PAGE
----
SPY VS. SCI: The Latest Scientology Protest
Date: July 15, 2008
by Hannah Hultine
"They'll probably tell you they have a 50 percent attendance rate—that is important for them to tell you because that helps them keep their brand as the fastest growing minority religion," Jacob Mercy told WW Saturday morning. "This brand makes numbers seem so large people wouldn't possibly think it could be a cult."
Mercy was talking to WW at the sixth monthly Anonymous protest in front of Portland's Church of Scientology. As at previous protests, some of the 20-odd participants wore Guy Fawkes masks like those in the movie V for Vendetta, while others wore bandannas or, like ringleader Mercy, went unmasked.
Mercy is a Portlander in the process of writing a book on the rise of Anonymous or "Anons", the international group launched after Tom Cruise's January YouTube debacle (in which the church tried - ultimately unsuccessfully - to suppress a video of prominent Scientologist Cruise waxing fruitloopy about his faith) and dedicated to stopping Scientology practices via peaceful means.
The protesters, a mixed bag of twenty- to fortysomethings, convened at Pioneer Square in the late morning for a quick rundown on the legalities of a peaceful protest. An Anon member reminded the group, "Remember, they are well-informed in the court system - if we slip up, we'll end up in court."
With that the group tromped off, clad with accusatory signs ("Scientology Kills," "The Church of Scientology is a Criminal Organization"), blank name-tags and spirits driven by conspiracy theory, the group marched off to Portland's Church of Scientology building on Southwest Salmon Street. Apart from a police warning to one protest-crasher (below) who kept wandering into the street, the event saw little confrontation.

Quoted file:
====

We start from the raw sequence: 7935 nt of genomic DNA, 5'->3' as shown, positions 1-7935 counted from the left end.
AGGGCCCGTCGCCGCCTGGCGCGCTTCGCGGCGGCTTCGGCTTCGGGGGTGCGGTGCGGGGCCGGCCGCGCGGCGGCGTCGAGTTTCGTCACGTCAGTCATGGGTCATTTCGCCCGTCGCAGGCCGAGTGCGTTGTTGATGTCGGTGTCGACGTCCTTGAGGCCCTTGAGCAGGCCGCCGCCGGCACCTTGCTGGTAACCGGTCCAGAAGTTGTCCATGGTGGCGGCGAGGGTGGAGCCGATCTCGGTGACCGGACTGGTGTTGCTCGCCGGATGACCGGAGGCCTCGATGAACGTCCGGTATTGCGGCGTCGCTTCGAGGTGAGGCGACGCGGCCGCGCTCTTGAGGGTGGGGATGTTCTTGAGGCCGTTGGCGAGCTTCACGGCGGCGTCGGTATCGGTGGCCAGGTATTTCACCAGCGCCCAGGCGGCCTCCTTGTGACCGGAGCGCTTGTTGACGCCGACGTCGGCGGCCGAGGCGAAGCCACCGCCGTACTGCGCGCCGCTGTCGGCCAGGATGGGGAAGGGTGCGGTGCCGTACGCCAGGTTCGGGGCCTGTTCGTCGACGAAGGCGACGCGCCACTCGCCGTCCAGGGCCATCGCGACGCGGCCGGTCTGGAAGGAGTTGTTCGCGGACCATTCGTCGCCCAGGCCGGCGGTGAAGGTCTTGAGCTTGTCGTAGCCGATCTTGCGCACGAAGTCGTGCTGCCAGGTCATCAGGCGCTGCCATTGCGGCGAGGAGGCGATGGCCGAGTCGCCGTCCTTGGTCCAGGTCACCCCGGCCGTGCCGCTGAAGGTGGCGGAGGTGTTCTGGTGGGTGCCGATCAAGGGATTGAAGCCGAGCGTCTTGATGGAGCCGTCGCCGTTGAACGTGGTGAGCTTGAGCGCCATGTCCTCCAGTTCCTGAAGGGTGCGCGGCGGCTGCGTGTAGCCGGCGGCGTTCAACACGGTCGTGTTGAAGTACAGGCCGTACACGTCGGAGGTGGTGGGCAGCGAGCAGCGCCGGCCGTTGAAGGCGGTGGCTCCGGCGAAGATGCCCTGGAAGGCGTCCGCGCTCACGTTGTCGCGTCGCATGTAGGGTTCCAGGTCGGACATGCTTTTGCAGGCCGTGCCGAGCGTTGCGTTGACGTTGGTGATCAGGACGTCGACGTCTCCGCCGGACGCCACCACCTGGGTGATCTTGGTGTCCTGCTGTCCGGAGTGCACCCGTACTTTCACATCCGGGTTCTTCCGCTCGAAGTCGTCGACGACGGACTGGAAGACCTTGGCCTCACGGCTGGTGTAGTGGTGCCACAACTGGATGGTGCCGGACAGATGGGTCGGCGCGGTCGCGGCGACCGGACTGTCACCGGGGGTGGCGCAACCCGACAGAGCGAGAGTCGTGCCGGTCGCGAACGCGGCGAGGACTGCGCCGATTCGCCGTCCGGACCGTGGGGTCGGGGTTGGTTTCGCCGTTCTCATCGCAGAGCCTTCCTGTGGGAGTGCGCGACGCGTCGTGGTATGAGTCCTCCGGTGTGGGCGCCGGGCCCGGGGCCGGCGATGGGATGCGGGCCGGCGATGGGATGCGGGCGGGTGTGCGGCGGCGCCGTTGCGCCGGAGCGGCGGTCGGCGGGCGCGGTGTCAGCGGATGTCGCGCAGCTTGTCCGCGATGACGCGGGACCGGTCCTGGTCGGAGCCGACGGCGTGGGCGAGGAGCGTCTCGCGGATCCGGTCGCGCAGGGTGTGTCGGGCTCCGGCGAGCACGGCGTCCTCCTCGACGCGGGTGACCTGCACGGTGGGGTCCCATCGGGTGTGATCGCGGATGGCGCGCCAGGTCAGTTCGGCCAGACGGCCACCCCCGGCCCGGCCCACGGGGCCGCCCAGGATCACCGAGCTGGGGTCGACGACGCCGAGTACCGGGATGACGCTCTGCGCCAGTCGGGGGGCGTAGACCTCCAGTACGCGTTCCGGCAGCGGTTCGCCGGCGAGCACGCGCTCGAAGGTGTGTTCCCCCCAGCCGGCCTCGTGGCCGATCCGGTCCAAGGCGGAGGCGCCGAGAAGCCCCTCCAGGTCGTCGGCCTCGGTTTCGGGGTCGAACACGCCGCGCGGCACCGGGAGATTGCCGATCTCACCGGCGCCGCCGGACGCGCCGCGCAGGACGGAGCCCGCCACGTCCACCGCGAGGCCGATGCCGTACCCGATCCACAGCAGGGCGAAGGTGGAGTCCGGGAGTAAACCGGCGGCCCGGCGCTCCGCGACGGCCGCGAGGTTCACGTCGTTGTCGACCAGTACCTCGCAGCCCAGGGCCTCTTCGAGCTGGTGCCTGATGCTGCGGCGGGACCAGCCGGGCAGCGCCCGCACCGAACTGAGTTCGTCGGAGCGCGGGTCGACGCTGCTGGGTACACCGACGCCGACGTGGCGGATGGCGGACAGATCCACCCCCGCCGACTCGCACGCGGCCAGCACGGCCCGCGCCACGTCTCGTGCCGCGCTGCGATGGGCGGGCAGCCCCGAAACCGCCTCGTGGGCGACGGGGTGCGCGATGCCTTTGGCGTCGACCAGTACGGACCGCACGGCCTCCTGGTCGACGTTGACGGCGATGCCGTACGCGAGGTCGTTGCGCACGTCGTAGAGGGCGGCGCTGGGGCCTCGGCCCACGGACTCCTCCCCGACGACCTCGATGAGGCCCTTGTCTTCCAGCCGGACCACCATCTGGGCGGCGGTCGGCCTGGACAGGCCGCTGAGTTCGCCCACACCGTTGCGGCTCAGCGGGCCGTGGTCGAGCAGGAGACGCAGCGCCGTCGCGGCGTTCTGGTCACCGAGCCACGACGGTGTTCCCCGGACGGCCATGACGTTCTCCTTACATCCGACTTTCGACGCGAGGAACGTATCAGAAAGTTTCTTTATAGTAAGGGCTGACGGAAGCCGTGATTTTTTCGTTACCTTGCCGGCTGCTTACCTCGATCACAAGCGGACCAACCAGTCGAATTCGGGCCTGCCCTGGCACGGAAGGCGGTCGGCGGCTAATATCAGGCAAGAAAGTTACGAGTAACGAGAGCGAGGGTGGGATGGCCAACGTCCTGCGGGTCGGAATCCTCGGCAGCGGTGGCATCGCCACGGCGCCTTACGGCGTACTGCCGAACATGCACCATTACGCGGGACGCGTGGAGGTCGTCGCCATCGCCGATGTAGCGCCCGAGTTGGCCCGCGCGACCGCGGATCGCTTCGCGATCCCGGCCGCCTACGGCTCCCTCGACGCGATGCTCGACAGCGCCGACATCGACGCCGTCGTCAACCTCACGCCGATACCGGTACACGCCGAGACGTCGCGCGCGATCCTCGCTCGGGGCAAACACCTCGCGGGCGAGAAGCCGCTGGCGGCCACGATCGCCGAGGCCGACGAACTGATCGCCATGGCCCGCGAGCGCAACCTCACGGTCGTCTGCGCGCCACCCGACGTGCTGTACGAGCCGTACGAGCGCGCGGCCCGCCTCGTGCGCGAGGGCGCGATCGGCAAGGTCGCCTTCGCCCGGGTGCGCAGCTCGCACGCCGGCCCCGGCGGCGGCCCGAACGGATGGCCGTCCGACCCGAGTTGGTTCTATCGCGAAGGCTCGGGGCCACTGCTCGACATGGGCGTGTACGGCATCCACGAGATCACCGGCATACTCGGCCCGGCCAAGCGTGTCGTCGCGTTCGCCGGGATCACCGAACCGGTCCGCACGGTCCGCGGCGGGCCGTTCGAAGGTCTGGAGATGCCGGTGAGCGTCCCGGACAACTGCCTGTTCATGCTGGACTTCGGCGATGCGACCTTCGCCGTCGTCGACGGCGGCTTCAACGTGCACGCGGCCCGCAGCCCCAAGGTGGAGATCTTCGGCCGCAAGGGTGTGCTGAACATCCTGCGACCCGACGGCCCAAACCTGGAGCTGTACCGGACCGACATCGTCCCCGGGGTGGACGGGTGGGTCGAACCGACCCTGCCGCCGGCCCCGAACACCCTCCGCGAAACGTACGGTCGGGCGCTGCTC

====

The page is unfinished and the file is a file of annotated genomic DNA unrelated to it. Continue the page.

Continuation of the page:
The mission of this month's protest: Bring Scientology's "Operation Snow White" to the public eye.
"Under the [Snow White] operation," says Mercy, "Scientology operatives, committed the largest infiltration of the U.S. Internal Revenue Service in History." Anonymous members cite the documented case U.S. v. Mary Sue Hubbard, which they say, exposed an elaborate scam complete with wiretapping and theft of documents from government offices in order to rid the government of unfavorable information on Scientology and discover tax exemption data. In the 1979 case, Mary Sue Hubbard, Scientology founder Ron Hubbard's wife, was convicted along with other Scientologists and sentenced to 5 years in prison (she died in 2002).
Portland Anons say they are avid in exposing the operation to the public because it also sheds light on what protesters called the "Guardian's Office," or the Scientologists' Operations of Special Affairs. According to Mercy, those found guilty in US. v. Mary Sue Hubbard were part of this spy group.
"Guardians are covert operatives, responsible for monitoring anti-Scientology affairs and defectors," said Mercy, who said the Scientologists have a history of following protesters - many of them former Scientologists - to their homes and heckling them. The personal retribution, he explains, is a major reason protesters wear masks to hide their identities.
(full article, with photos, at Willamette Week)